About 40 minutes after I finished Gibbon: Beyond the Trees, I read something that Keza McDonald, games editor at The Guardian, wrote in reference to how games fit into our lives right now. Talking about how she’s surrounded by “vital journalism about the geopolitical events that affect us all” she worried about the place games have, asking “should we not be reading that, instead of something about Elden Ring?”
Where does escapism live in a world that needs action? What right do we have to run away into a fantasy? Shouldn’t we do something more helpful? Well, sure, we can try our best. But games can also be a vital comfort. Whether it’s geopolitics or ecocide, there’s only so much we can do. Keza put it perfectly by saying: “In bleak moments, games can satisfy our urge to take action and make things better.” Games are vital in the way any art is, whether they react to current events or help us through them.
Doing the former to great effect is Gibbon: Beyond the Trees, a hand-drawn side-scrolling adventure about the life of a gibbon through the death of its habitat. It’s a self-described ecological adventure about “the beauty of wilderness and the destructive force of human civilisation.” It’s a short little game, taking around an hour over its nine chapters, but it manages to be deeply impactful and raise awareness for a pressing, real-world issue within its short runtime, all while never forgetting to be an entertaining video game.
The game’s story isn’t pure doom and gloom, though. It’s beautiful, showing a version of the reality that these animals face. It’s full of simple, straightforward drama that kept making me want to find out what happens next. As you swing through the trees with your gibbon companion in the opening, into burning forests and eventually ramshackle towns and bigger cities, it always feels like you’re finding something new, even if there isn’t much moving the story forward.
There’s so much care that’s gone into every inch of the game
In terms of gameplay, Beyond the Trees is a joy to experience. As the gibbon, you swing through trees and across ravines, timing your swings to build as much momentum as possible. It’s not groundbreaking, but it has an unbelievably good game feel. Timing swings perfectly, pulling a trick to get a small boost, or performing a long slide down a dusty hill before leaping off the edge feels like playing something more akin to Tony Hawk than anything else.
The key bit of magic that Beyond the Trees has is the way the story and the gameplay intertwine. Swinging through the trees of a thick forest feels slick, fast, and playful. But then suddenly it doesn’t. As you see machinery in the distance, the forest starts to thin, and swinging becomes slightly harder.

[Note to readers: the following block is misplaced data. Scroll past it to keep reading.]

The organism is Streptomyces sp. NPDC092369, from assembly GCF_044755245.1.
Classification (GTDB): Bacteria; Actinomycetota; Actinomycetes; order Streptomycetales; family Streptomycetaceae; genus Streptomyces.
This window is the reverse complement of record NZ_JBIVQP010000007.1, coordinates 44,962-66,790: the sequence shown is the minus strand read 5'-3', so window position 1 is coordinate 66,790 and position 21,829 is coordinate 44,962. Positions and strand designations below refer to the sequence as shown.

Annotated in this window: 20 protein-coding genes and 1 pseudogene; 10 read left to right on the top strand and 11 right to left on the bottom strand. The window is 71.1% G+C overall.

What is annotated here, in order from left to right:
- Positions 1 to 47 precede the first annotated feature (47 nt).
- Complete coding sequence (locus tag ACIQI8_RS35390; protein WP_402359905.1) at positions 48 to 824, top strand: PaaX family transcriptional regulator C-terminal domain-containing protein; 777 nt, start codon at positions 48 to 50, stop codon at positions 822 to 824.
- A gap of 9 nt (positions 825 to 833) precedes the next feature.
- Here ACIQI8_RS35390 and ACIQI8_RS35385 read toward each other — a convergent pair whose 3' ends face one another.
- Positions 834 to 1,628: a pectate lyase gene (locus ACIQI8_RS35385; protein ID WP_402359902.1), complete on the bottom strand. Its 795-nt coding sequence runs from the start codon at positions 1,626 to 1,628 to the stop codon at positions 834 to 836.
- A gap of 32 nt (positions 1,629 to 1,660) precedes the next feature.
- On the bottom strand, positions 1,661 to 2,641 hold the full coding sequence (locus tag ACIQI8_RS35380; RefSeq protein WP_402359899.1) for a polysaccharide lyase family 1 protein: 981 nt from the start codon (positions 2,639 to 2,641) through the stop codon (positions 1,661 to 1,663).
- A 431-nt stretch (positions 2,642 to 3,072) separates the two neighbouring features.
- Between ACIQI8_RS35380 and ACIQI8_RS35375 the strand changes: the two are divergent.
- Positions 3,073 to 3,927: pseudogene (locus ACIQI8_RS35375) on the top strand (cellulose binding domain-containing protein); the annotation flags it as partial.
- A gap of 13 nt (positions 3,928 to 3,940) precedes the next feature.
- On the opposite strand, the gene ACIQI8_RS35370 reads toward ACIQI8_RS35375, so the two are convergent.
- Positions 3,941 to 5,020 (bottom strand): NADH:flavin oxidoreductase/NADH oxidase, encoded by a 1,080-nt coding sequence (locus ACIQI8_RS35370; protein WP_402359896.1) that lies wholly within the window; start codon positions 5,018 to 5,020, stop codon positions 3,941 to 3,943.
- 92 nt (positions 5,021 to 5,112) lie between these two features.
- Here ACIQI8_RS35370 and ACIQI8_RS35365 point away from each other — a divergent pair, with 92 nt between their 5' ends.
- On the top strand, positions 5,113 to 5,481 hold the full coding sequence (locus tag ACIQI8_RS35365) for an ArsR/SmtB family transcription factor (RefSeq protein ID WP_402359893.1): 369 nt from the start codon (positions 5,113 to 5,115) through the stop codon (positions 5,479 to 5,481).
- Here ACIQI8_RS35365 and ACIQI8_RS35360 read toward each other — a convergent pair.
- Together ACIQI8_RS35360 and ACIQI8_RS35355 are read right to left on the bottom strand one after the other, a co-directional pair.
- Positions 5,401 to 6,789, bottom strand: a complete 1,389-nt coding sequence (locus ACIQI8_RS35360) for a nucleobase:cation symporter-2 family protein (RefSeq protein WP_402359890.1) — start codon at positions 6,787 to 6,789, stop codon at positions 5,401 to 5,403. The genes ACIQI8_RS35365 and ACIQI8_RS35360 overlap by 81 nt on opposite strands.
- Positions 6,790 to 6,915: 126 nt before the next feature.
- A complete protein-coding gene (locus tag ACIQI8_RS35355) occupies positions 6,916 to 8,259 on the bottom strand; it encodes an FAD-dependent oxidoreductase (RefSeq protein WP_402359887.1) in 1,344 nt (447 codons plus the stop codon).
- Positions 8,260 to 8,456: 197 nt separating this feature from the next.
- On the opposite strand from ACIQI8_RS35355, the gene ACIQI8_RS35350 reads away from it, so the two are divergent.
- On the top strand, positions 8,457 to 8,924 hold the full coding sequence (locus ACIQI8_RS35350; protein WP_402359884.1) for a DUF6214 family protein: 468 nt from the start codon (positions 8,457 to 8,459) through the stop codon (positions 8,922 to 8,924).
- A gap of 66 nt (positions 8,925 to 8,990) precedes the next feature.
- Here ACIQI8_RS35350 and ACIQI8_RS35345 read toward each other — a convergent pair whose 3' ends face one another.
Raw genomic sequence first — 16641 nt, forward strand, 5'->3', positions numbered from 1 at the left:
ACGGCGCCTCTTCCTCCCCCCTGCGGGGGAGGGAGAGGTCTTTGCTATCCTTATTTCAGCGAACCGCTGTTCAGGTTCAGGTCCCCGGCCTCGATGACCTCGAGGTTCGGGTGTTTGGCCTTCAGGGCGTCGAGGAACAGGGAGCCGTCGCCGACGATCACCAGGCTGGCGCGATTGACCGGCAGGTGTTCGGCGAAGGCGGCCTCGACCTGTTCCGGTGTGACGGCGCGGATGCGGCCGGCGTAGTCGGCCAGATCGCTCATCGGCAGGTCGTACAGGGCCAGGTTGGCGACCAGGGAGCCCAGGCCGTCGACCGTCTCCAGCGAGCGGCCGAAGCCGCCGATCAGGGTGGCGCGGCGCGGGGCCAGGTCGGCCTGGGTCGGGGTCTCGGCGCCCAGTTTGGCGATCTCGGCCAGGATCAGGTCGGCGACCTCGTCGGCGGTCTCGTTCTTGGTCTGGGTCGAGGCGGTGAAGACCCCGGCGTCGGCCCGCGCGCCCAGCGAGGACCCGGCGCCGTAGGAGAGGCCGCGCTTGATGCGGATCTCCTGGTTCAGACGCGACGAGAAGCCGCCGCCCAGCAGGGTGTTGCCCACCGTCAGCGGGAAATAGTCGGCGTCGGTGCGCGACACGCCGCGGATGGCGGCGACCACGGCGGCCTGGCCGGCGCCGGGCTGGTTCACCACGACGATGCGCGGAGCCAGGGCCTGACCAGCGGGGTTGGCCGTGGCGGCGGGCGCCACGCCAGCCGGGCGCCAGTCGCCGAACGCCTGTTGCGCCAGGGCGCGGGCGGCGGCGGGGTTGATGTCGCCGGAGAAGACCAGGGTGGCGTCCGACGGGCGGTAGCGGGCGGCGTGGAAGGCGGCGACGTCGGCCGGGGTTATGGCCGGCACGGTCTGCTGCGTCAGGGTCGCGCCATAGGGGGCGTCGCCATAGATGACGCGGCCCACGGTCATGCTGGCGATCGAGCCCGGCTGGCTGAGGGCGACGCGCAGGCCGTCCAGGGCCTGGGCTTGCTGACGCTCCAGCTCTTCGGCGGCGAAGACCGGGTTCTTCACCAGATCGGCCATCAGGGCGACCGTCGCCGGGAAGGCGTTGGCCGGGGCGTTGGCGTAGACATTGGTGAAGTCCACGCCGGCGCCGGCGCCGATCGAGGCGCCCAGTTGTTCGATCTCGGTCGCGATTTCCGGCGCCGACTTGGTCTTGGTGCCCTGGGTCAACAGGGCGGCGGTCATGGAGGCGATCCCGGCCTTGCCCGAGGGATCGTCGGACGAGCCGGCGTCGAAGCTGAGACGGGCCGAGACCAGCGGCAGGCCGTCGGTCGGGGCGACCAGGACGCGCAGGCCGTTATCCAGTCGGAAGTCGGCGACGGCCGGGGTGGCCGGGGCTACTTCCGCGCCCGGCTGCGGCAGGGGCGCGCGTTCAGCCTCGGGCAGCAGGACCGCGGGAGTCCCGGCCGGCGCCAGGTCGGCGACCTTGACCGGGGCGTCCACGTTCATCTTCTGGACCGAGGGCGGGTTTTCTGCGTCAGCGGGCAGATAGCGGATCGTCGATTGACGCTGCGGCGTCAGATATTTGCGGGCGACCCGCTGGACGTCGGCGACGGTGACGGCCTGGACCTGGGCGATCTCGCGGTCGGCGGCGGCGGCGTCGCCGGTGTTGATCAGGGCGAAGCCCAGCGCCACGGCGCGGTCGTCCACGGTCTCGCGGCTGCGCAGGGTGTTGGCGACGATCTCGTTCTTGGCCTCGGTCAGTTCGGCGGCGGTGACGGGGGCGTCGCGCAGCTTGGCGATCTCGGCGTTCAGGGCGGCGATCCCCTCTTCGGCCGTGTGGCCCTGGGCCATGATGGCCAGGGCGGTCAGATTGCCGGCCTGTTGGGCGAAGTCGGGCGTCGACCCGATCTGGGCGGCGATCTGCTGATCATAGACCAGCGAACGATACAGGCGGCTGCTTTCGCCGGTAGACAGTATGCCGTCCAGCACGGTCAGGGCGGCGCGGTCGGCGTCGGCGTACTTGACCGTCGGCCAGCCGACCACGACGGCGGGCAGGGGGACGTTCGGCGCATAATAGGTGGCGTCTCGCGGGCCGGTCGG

It keeps getting harder throughout until the forest is barely there. Your fingers have engaged with the magic of the thick forest, the joy of swinging through the trees, and now they can’t. It feels like you’ve physically lost something, and there’s nothing you can do. Some of my favourite games pull off this trick, and it isn’t as easy as it sounds, but Beyond the Trees succeeds palpably.
Outside of story and gameplay, Beyond the Trees is wholeheartedly a full and polished package. The visuals are strikingly gorgeous, whether it’s the colourful foliage or the bustling towns, there’s an atmosphere captured in every scene depicted. The way the gibbons themselves are animated is also beautifully playful, and they endeared themselves to me very quickly.
Helping this is the excellent sound design, capturing the gibbon’s call and the forest’s rustling just as well as the whirr of machinery and the racket of a crowd. The detail is striking throughout. For example, every time the gibbon’s arms grab onto something to swing, there’s a little noise. At first, these are all similar noises, just rustles of leaves or knocks on wood as you’re stuck in the forest. But once in the city, you can hear the clink of metal or the rubbing of fabric and everything in between. The attention to detail is surprising no matter what, but it’s particularly impressive for a game made by a team of fourteen people.
There’s so much care that’s gone into every inch of the game, and it’s most clear when it ends. After giving you so much enjoyment and emotion, the developer Broken Rules makes clear the danger that gibbons face, shows a list of organisations actively helping the endangered species, and does all of this without feeling imposing. Instead, it feels deeply personal, which helps you connect to the developer.
These kinds of projects can have a lot of issues. Sometimes they rely on shock tactics to scare you into seeing what’s wrong. Sometimes they feel so personal that one individual gets in the way of making an experience that’s actually enjoyable. But sometimes these projects hit hard, mostly because of the quality with which they’re delivered, but also because of the simplicity with which they make an issue clear.
Gibbon: Beyond the Trees is important. Not just because it has an urgent message, but also because it shows the power of a videogame to impact reality. Games can be whatever they want, but it’s really special when they highlight real-world issues and allow us to connect to them in a way no other medium can. The magic of videogames to immerse you in a universe puts them in a unique position to raise awareness, and Beyond the Trees does exactly that without really putting a foot wrong. It may be short, but it doesn’t need to be a second longer. It succeeds at exactly what it’s trying to do.